easter sunday

This photo was taken on a sunny day in 2018 at the Coliseum in Rome. Charlene had gone off to find a bathroom and while I waited, sitting with my back against a stone wall, I looked out at this giant cross. A man crossed in front of me and, after admiring it for a few seconds, he raised his arms straight out and turned his face toward the sun.

I don’t know what kind of moment he was having. Maybe he was just stretching. But, as he stood there mirroring that cross, a thought came to me: the cross is literally buried in all of us – as a skeleton.

I’ve thought plenty about the concept of resurrection over the last decade. This notion of a divine human rising from the dead. I’m not a religious person. I’ve rarely gone to church. But I’ve come to understand the concept of resurrection as it relates to my own life story – of second chances – and that has given me an appreciation for the meaning of the Bible story.

I think the story of the resurrection of Jesus just opens the door for us to understand a bigger reality than we can see. It was not only confirmation that there is something that transcends death but also that there is no error or injustice – nothing so grievous that we as Divine humans can do – that can’t be rectified. It says that we are each more than we appear to be – greater than we imagine ourselves to be.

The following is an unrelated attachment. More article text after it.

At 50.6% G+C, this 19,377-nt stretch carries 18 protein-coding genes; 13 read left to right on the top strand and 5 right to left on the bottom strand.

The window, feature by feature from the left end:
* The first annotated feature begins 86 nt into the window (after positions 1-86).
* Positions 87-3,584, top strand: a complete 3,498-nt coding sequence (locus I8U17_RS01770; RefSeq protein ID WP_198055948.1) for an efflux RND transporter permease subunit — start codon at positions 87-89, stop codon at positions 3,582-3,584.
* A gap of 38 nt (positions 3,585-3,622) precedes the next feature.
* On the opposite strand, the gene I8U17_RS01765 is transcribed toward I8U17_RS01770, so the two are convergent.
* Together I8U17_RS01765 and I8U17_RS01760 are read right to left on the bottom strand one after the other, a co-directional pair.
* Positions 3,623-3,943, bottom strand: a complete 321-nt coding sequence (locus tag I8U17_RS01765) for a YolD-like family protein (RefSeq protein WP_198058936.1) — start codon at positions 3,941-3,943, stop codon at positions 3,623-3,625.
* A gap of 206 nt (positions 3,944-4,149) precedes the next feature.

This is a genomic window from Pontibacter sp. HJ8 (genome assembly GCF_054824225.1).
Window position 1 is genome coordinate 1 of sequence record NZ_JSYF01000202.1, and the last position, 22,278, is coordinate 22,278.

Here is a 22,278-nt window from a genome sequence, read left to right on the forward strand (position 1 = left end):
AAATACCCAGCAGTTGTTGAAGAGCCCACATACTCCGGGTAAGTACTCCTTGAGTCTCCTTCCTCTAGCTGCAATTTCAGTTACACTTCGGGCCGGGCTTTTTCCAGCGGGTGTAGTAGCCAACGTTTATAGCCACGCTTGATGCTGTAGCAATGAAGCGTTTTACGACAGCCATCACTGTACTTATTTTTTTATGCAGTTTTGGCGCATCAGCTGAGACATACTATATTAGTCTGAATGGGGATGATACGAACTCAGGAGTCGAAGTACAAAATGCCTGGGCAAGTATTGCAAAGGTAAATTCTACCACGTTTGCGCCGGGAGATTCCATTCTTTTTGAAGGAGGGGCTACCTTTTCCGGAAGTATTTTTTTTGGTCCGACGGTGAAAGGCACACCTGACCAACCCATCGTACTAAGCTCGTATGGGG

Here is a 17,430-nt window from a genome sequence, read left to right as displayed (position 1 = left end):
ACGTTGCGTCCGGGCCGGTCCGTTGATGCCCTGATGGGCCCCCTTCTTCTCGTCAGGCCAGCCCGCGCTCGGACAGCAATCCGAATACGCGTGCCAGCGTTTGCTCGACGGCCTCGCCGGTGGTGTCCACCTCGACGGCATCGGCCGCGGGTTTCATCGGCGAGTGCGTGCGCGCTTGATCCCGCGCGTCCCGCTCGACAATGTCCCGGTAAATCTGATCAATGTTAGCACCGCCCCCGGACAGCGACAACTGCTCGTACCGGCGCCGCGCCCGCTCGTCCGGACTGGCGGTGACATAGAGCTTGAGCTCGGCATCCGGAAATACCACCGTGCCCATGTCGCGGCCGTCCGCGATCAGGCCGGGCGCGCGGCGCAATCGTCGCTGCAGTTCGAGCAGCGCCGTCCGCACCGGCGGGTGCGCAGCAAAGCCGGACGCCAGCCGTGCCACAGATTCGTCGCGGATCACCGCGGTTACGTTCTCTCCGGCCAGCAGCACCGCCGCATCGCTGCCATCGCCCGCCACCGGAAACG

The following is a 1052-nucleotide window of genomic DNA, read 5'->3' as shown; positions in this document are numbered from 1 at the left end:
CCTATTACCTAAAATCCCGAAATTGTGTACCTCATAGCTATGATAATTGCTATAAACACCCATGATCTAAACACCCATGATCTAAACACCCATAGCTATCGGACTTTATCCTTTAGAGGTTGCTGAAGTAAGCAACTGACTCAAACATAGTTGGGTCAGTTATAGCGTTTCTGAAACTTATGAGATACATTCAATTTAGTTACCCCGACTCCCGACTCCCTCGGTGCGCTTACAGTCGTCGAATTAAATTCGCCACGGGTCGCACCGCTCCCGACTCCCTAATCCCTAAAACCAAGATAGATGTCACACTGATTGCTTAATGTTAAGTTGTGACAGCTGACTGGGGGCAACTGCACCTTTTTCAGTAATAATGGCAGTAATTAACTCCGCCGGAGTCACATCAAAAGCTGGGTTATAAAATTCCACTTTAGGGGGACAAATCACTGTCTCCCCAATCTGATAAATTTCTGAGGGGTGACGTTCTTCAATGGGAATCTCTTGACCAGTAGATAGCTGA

I think it’s true that Divine spirit flows through the hearts of each of us. And that we all have been, or will be, resurrected from something – pain, loss, loneliness, grief, disease, our own perceived mistakes – within our lifetimes. If we allow it. Resurrection – to begin again in a new way, with new understanding – is the gift that we too are offered in exchange for having suffered.

It begins in the shadows. And in the emptiness. It teaches us that difficulty can have a powerful and meaningful and transformative effect on us. It teaches us that we may not want something to happen – these losses, the loneliness, or the pain – but what’s happening is the universe’s way of getting you to where you must arrive – of making you who you must be. A string of small deaths and transformative resurrections that we each live, all along the way. Or maybe that’s too simple. I don’t know.

I do know that I pay more attention to the ways I see resurrection around us each day. In the way the seasons come around year after year – the universe’s way of showing us over and over again, the birth, life, death and resurrection. And that I’m grateful for my own second chances – deserved or undeserved, but truly given to me without reservation. But mostly, I’m grateful for the one I gave to myself.

Leave a Reply

Fill in your details below or click an icon to log in: Logo

You are commenting using your account. Log Out /  Change )

Facebook photo

You are commenting using your Facebook account. Log Out /  Change )

Connecting to %s